This is a very hope filled time to celebrate God’s blessings shining through some dark clouds. Nevertheless, if you have adopted Saturday evening Mass to experience a Sunday Liturgy, please note that this year it will be the Mass for the Assumption of the Virgin Mary. Additionally, if you attend a Saturday evening Mass assuming that the vast majority of the congregation will be wearing masks, this may not be your hoped for circumstance.

Sunday Mass at Four Hills Farm

We are pleased to share that a parish family has graciously offered their family barn as a temporary home for us to celebrate Mass!  We have been working out the details and are overwhelmingly thankful for this opportunity.  As you know, PWC intends to keep schools closed for awhile making it obvious we are without a Spiritual Home.  It is so sad that we have had no place to worship.

Thankfully, we now have a new temporary home! The joy of again seeing the families of SKD while praising our Lord, will be wonderful.  We have truly missed you!

 So, here are the important details:

Time:  9:00AM
Four Hills Farm
4610 Sudley Road
Catharpin, VA 20143

  • Please stay home , if you feel sick, have a fever, sniffles, or cough.
  • Parking – for most will be down the hill and to the left after passing through the entry gates.  For those who require assistance, drive up the hill and park near the barn entrance.  A ramp is located on the left side of the barn.
  • Wearing a mask.  Bishop Burbidge expects it.  Governor Northam wants it worn but makes allowances for health (mental or physical).  And,  Fr. Murphy will don one for the distribution of Holy Communion.
  • Hand Sanitizer is located at both entrances for your use upon arrival and departure from Mass.
  • Seating – We will do our best to keep everyone seated  6’-0” apart.  Families can be seated in close proximity.  Our Ushers will help shift chairs as needed.
  • Seating – inside will be limited.  Please consider the reduced occupancy when planning your arrival. We encourage you to pack up your lightweight spectator chairs so you can take advantage of sitting outside when necessary.
  • Restrooms are available-wash hands for at least 20 seconds.
  • Collection baskets – will be at each entry to prevent contact as baskets passed around.
  • No Air Conditioning – The barn has ceiling fans that keep the space comfortable during the morning hours.
  • Exiting the Farm – Please exit to the right, toward Manassas.  Visibility is reduced as the road curves just before the driveway.  This will also allow for a smoother departure.  You can turn around at the Alvey Store/ gas station on your left or take a right on Pageland and follow it to Rt. 29 / Gainesville.Father Jon O’Brien Knights Knights of Columbus Council are vigilant about set up and sanitizing all chairs. Indoor seating is set up as follows: single chairs, pairs of 2 and family group of 4, all properly distanced. For outdoor seating, the Knights are setting up a tent. Parishioners may bring lawn chairs and attend Mass outside near the barn. The sound system is excellent.  You may also contact Jeff Carnicelli, Grand Knight, Father Jon O’Brien Knights of Columbus with questions at (703)407-0979.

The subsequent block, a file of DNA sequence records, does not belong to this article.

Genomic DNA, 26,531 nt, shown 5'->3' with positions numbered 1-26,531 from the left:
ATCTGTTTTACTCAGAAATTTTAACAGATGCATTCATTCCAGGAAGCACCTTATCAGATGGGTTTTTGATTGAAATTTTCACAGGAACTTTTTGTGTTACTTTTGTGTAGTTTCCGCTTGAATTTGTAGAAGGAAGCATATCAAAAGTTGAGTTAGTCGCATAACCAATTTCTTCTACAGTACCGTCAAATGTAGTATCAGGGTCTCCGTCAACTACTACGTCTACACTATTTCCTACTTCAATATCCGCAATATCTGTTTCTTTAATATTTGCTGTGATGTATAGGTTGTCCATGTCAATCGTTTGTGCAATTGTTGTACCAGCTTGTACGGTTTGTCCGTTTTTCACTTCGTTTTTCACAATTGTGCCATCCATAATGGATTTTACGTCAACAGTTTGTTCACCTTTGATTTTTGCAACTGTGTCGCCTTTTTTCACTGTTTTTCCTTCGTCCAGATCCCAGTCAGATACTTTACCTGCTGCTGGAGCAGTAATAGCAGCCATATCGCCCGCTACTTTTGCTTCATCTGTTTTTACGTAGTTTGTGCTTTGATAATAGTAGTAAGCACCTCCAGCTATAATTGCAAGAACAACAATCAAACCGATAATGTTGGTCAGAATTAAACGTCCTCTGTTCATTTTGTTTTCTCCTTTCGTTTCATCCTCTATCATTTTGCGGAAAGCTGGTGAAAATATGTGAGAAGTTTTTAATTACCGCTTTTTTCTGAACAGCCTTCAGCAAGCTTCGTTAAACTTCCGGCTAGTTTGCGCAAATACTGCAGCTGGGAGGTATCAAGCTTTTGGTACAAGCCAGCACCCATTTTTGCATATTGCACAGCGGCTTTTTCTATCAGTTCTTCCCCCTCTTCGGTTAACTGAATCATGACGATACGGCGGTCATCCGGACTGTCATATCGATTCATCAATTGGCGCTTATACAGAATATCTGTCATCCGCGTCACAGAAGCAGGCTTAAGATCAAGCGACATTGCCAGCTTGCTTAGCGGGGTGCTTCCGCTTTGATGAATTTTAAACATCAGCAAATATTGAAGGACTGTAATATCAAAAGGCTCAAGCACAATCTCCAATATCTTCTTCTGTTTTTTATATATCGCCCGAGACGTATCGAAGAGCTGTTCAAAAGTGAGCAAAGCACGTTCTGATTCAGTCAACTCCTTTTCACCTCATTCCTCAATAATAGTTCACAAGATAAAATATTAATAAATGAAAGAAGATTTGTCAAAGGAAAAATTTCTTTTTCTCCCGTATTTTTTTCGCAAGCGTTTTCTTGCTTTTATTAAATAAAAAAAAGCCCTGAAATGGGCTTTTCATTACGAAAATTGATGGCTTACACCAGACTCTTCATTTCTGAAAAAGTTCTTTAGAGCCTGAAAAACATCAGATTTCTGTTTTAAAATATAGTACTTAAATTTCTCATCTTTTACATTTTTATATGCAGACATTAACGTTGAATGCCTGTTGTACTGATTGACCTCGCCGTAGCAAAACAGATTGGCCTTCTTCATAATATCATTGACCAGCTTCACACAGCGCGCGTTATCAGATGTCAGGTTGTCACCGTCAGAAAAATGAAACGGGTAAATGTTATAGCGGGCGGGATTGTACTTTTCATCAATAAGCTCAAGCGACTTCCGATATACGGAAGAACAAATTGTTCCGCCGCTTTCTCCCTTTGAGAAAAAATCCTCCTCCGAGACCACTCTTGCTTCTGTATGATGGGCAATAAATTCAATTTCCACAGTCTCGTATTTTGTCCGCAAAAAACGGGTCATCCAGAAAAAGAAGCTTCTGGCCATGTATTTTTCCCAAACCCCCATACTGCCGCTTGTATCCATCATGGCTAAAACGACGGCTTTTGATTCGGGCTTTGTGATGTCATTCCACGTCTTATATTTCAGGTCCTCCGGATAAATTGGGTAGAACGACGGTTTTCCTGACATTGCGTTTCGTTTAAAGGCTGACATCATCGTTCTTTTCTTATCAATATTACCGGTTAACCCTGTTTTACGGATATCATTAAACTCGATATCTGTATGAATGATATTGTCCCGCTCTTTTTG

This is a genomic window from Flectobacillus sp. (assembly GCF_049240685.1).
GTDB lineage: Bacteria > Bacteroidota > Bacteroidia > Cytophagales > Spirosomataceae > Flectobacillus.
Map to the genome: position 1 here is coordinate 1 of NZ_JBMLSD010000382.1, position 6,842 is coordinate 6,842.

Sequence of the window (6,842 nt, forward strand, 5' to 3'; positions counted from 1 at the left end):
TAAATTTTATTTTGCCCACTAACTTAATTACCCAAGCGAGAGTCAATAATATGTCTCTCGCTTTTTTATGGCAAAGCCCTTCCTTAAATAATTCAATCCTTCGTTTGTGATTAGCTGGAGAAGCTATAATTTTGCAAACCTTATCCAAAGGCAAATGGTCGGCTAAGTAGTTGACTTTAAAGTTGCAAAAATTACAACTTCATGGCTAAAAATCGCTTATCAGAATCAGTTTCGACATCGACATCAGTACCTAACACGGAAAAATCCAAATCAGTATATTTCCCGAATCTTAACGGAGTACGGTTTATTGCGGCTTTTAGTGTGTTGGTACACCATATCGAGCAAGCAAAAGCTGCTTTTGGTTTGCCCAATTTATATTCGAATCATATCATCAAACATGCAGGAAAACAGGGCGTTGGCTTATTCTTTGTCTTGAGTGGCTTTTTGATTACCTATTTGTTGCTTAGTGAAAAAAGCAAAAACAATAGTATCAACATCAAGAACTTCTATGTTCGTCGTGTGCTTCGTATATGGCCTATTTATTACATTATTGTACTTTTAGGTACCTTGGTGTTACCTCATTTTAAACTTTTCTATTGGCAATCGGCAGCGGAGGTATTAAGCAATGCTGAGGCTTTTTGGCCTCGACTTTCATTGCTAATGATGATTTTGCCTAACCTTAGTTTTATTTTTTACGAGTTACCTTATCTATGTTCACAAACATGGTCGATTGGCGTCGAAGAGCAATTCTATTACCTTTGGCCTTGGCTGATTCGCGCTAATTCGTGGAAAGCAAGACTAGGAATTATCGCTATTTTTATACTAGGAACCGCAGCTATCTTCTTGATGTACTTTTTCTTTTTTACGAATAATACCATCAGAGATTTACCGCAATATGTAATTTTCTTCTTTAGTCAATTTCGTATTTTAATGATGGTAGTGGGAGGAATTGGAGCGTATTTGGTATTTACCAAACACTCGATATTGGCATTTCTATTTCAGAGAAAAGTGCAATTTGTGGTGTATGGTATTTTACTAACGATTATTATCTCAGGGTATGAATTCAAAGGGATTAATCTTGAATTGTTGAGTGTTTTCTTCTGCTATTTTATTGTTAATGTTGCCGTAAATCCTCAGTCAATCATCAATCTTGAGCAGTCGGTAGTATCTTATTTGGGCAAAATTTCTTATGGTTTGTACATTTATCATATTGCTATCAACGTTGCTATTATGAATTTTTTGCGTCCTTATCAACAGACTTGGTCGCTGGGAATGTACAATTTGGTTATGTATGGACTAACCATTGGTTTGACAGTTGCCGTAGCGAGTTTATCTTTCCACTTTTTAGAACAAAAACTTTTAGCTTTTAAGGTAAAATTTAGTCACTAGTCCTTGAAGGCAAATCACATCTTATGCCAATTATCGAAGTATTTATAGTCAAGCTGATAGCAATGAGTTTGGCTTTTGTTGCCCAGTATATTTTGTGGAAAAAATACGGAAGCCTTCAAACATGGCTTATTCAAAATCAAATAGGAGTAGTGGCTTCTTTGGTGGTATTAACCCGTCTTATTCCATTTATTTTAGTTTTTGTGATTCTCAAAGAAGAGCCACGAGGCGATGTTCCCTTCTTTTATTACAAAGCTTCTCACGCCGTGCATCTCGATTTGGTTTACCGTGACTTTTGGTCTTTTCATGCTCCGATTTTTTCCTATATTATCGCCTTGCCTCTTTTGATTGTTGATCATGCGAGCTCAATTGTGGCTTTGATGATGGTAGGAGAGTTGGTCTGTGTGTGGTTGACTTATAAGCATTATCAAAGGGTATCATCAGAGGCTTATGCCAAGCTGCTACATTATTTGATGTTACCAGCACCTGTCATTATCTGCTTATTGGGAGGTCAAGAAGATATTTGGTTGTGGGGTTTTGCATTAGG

Pastor’s Piece – July 25

St. James the Greater, Apostle, July 25, 2020

I’m happy to announce that SSM is safer than ever. Our 5pm Saturday Mass, where there is an extra emphasis on wearing the mask, was met with a positive response. To give you a sense of what you might expect. We had less than thirty in the congregation. In addition, I have spared no expense to equip our air-conditioning system with antimicrobial filters. Of course, there are always the options to take in Mass in the great outdoors (on the patio), in the parish hall with a television monitor (not available Saturday nights), and starting Sunday August 2, for those at SKD, in a barn at the Fall Festival venue Four Hills Farm (4610 Sudley Rd, Catharpin) at 9:00 am.

Regardless of what the school year will look like, it’s time to register your children for Religious Education. We still have lots of questions without answers. We still don’t know of if Loudoun and Prince William Counties will let us use their facilities. Regardless, we will offer on-line options, but also, I would like to have the in-person classroom option. Possibly we will be using the SKD Mission Office
and or the SSM Parish Hall. These venues would require us to coordinate classes in the afternoons during the week for various grades. Overall, I image that our in-person classroom with catechist could also be telecast via a Zoom meeting. I hope that I’m communicating that there are a lot of variables and this doesn’t begin to consider the volunteers needed to actualize these plans. We will need some new volunteers to fill in those who will not be able to assist us during the week or because of current concerns about health for their particular circumstance. So, it is imperative that we know for what, who and how many we have to prepare. Please, register now. There will be an extra fee for registration after August 16.


The following article by Msgr. Charles Pope is outstanding and reflects my unexpressed sentiments very well.
(https://www.ncregister.com/blog/msgr-pope/be-not-afraid)

“I write this from my perspective as a priest responsible for the care of souls; I do not claim to be a medical expert. My pastoral concern is that we as a nation and as a Church have succumbed to excessive fear, which bespeaks a spiritual problem. The medical concerns arising from the pandemic are not without merit, but they are not unprecedented. What is unique today is the collective paralysis brought on by this fear. I write to express my concern and to reiterate the constant biblical cry, “Do not be afraid!”